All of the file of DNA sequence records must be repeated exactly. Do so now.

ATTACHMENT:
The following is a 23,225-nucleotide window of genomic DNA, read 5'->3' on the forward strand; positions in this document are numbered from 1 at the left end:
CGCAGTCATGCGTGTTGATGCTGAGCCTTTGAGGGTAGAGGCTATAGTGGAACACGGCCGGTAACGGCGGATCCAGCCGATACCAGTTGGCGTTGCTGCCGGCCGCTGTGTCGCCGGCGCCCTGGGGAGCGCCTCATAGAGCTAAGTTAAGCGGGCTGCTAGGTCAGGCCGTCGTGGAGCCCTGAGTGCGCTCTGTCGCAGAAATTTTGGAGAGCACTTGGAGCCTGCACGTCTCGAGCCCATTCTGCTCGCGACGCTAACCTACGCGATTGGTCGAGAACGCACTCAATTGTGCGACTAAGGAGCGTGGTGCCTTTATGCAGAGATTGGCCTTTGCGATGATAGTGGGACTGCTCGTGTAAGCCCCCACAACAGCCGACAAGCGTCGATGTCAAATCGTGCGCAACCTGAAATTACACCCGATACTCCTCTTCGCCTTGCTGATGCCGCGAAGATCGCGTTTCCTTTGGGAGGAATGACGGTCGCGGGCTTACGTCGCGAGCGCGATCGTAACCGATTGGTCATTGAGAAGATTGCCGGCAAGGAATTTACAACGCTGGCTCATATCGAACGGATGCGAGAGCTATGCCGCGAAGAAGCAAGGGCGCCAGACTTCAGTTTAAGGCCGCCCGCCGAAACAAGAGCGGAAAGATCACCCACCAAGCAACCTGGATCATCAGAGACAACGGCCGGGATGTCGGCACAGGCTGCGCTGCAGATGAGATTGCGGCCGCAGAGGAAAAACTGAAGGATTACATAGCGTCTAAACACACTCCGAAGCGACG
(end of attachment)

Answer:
The following is a 23,225-nucleotide window of genomic DNA, read 5'->3' on the forward strand; positions in this document are numbered from 1 at the left end:
CGCAGTCATGCGTGTTGATGCTGAGCCTTTGAGGGTAGAGGCTATAGTGGAACACGGCCGGTAACGGCGGATCCAGCCGATACCAGTTGGCGTTGCTGCCGGCCGCTGTGTCGCCGGCGCCCTGGGGAGCGCCTCATAGAGCTAAGTTAAGCGGGCTGCTAGGTCAGGCCGTCGTGGAGCCCTGAGTGCGCTCTGTCGCAGAAATTTTGGAGAGCACTTGGAGCCTGCACGTCTCGAGCCCATTCTGCTCGCGACGCTAACCTACGCGATTGGTCGAGAACGCACTCAATTGTGCGACTAAGGAGCGTGGTGCCTTTATGCAGAGATTGGCCTTTGCGATGATAGTGGGACTGCTCGTGTAAGCCCCCACAACAGCCGACAAGCGTCGATGTCAAATCGTGCGCAACCTGAAATTACACCCGATACTCCTCTTCGCCTTGCTGATGCCGCGAAGATCGCGTTTCCTTTGGGAGGAATGACGGTCGCGGGCTTACGTCGCGAGCGCGATCGTAACCGATTGGTCATTGAGAAGATTGCCGGCAAGGAATTTACAACGCTGGCTCATATCGAACGGATGCGAGAGCTATGCCGCGAAGAAGCAAGGGCGCCAGACTTCAGTTTAAGGCCGCCCGCCGAAACAAGAGCGGAAAGATCACCCACCAAGCAACCTGGATCATCAGAGACAACGGCCGGGATGTCGGCACAGGCTGCGCTGCAGATGAGATTGCGGCCGCAGAGGAAAAACTGAAGGATTACATAGCGTCTAAACACACTCCGAAGCGACG